CPC mourns the loss of wheelchair sports pioneer Barbara Montemurro

Canadian Paralympic Committee

January 12, 2021

Longtime leader in Para sport was a former CPC board member


Barbara Montemurro, one of the early founders and pioneers of wheelchair sport in Ontario for more than 40 years passed away due to complications from COVID-19 on Monday. She was 82.

Born and raised in Toronto, Montemurro lived in Georgetown from 1992 until she passed on Monday. She took the GO train into Toronto to all events because she lost her eyesight around 1992 and could no longer drive. 

She is survived by her daughter Sharon English and her son Scott Montemurro as well as three grandchildren and six great-grandchildren.

A former member of the Canadian Paralympic Committee board of directors and president of the Canadian Wheelchair Sports Association, Montemurro received various provincial and national awards in recognition of her work. A member of the CWSA Hall of Fame in the builder category, the CWSA also created the Barbara Montemurro Award, which is presented to outstanding volunteers. 

“Barb was a positive and formidable force within both the provincial and national community for Paralympic sports over the past 40 years,” said Karen O’Neill, CEO, Canadian Paralympic Committee. “Her leadership and ‘Can do’ attitude were indicative of her style and level of commitment to the athletes and coaches. So much of what we have in our community today has been shaped and developed by great early leaders like Barb.” 

She began her involvement in wheelchair sports as a volunteer at the 1976 Paralympic Games in Toronto, launching an extensive career which touched numerous facets of wheelchair sports. She was known for her outstanding spirit, sense of humour and dedication and established a reputation as an indispensable volunteer, administrator, and mentor to many. 

At the Games in Toronto, Montemurro was taken by the performance of the athletes. It was a defining moment for her and from then on, made her want to volunteer in sport for athletes with disabilities.

Her volunteer work with wheelchair athletes quickly led her to various administrative positions which she held at both the provincial and national levels. She was president of the Ontario Wheelchair Sports Association for a number of terms and founding member of two province-wide programs: “Sport Alliance of Ontario” and “Sport 4 Ontario”.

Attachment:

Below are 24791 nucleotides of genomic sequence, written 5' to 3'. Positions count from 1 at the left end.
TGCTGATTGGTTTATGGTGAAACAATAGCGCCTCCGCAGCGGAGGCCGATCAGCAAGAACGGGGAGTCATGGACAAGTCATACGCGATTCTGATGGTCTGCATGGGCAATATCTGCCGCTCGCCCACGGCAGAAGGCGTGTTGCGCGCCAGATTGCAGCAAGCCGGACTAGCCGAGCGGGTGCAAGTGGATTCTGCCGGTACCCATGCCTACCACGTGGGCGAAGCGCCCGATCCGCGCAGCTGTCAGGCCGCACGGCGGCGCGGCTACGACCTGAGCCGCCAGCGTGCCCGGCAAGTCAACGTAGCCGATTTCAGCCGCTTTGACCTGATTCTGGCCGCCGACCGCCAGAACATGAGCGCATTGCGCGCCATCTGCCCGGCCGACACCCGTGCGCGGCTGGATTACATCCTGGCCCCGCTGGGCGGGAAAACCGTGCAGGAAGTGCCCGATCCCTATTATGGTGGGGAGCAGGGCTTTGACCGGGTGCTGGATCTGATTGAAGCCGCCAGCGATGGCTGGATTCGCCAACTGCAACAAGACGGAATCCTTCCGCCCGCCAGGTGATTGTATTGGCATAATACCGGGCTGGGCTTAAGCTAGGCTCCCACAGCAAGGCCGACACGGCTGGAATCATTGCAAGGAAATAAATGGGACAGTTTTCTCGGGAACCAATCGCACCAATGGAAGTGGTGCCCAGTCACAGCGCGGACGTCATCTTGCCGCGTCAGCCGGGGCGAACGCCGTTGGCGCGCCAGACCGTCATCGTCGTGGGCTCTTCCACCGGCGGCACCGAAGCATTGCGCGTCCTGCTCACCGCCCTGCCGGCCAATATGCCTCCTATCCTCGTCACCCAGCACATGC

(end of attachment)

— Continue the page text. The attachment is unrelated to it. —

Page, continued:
Montemurro was also a board member for the International Wheelchair Rugby Federation and was involved in the Wheelchair Rugby World Championships in Nottvil, Switzerland (1995), Toronto (1998) and Gothenburg, Sweden (2002).  

Her international involvement also took her to the Paralympic Games in Seoul (1988), Barcelona (1992) and Atlanta (1996).   

Her children announced her passing on Facebook and the condolence messages have been appearing from many involved in wheelchair and Paralympic sports.

“Barb hired me for my first ‘real’ job as the program manager of the Ontario Wheelchair Sports Association in 1992,” recalled past CPC president David Legg in a posted Facebook message. “I am eternally indebted to her for her mentorship, leadership and mostly just her kindness. She was one of the most genuine and authentic people I’ve ever met.”

Wheelchair racer Colin Mathieson, a four-time Paralympian echoed the sentiments of many athletes.

“Barb was a staple of the Canadian Wheelchair Sports Association,” Mathieson said. ‘’She was an amazing person and huge supporter.’’

Tim Frick, the legendary former head coach of Canada’s women’s wheelchair basketball team and Canada’s Sports Hall of Fame member, wrote that her impact expanded beyond provincial and national borders.

“Barb really touched a lot of lives and made a difference to Canadian athletes and athletes from other countries,” he said. “She treated everyone with kindness, respect and sincerity. While she will be missed, her legacy with wheelchair sports will carry on.” 

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